Malaria is always a serious disease and may be a deadly illness.
Humans get malaria from the bite of a mosquito infected with the parasite. Prevent this serious disease by seeing your health care provider for a prescription antimalarial drug and by protecting yourself against mosquito bites.Your risk of malaria may be high in these countries, including some cities. Travelers to malaria-risk areas, including infants, children, and former residents of the Middle East, should take an antimalarial drug. Travelers to some areas of Iran, Iraq, Oman, Saudi Arabia, the Syrian Arab Republic, Turkey, and Yemen may be at risk for malaria.
For additional information on malaria risk and prevention, see Malaria Information for Travelers to the Middle East.
- Chloroquine is the recommended antimalarial drug for Iraq, Syria, and Turkey.
- Travelers to Iran, Saudi Arabia, and Yemen should take one of the following antimalarial drugs: (listed alphabetically): atovaquone/proguanil, doxycycline, mefloquine, or primaquine (in special circumstances).
- In Oman, the risk of malaria is in the Musandam Province only; because the risk is very limited, no antimalarial drug is needed in this area.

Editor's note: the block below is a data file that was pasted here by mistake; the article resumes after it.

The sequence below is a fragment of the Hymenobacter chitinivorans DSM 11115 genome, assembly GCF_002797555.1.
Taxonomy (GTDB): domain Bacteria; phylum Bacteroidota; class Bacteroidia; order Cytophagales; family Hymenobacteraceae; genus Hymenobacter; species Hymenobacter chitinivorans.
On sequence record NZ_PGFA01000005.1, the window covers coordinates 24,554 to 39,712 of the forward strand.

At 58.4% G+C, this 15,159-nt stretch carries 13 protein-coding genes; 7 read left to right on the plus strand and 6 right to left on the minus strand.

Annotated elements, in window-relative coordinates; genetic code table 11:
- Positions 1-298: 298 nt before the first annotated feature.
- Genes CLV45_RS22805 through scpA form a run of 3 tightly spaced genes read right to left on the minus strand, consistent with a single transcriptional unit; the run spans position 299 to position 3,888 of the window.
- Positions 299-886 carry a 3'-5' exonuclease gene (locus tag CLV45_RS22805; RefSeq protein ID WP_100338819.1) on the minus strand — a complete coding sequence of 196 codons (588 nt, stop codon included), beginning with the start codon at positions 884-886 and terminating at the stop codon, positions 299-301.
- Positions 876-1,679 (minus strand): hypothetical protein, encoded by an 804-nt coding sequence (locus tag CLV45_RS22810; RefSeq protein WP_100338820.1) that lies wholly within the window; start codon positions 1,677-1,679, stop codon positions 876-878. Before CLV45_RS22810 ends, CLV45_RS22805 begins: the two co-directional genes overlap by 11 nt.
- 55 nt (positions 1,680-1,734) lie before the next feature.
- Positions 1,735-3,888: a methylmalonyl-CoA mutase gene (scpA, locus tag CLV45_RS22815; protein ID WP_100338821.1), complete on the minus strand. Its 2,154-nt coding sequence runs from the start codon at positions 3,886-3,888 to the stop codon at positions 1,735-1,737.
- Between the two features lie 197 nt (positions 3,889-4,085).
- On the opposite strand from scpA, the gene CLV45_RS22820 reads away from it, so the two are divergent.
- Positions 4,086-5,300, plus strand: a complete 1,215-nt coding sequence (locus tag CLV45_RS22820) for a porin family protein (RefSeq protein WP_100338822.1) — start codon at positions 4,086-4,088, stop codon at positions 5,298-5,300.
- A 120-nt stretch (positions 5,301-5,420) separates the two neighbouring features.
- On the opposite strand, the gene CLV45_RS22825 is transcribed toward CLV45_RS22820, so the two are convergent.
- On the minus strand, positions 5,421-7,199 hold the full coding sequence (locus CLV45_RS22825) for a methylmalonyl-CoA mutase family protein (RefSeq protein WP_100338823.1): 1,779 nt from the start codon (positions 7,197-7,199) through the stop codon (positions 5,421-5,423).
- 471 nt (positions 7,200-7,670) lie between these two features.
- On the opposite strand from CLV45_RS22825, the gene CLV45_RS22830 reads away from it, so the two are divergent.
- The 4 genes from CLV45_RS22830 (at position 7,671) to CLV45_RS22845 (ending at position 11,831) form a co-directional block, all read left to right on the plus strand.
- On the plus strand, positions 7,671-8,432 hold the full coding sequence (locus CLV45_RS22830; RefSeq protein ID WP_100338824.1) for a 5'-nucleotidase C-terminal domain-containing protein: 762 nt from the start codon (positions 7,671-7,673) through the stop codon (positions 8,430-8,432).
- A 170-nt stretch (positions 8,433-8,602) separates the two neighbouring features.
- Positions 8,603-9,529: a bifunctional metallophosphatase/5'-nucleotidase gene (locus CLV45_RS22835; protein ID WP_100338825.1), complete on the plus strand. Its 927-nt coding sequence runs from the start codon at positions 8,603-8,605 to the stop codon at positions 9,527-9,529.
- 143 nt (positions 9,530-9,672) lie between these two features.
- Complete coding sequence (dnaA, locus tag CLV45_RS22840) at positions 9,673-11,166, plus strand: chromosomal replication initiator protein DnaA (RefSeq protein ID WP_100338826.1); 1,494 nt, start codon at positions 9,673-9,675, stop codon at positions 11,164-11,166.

There is no risk of malariain Bahrain, Cyprus, Israel, Jordan, Kuwait, Lebanon, Qatar, and the United Arab Emirates.
There is no risk for yellow fever in the Middle East. A certificate of yellow fever vaccination may be required for entry into certain of these countries if you are coming from countries in South America or sub-Saharan Africa. For detailed information, see Comprehensive Yellow Fever Vaccination Requirements. Also, find the nearest authorized U.S. yellow fever vaccine center.
Food and Waterborne Diseases
Make sure your food and drinking water are safe. Food and waterborne diseases are the primary cause of illness in travelers. Travelers’ diarrhea can be caused by viruses, bacteria, or parasites, which are found throughout the Middle East and can contaminate food or water. Infections may cause diarrhea and vomiting (E. coli, Salmonella, cholera, and parasites), fever (typhoid fever and toxoplasmosis), or liver damage ( hepatitis).
Additional information: see the Safe Food and Water page for a list of links.
Other Disease Risks
Cutaneous leishmaniasis is reported throughout the area;
visceral leishmaniasis, although rare throughout most of the area, is common in central Iraq, in the southwest of Saudi Arabia, in the northwest of Syria, in Turkey (southeast Anatolia only), and in the west of Yemen. Many cases of leishmaniasis have been reported in the US military in Iraq. A rise in West Nile fever has been seen recently in Israel. Outbreaks of dengue occurred in Saudi Arabia and Yemen in 2002. Protecting yourself against insect bites (see below) will help to prevent these diseases.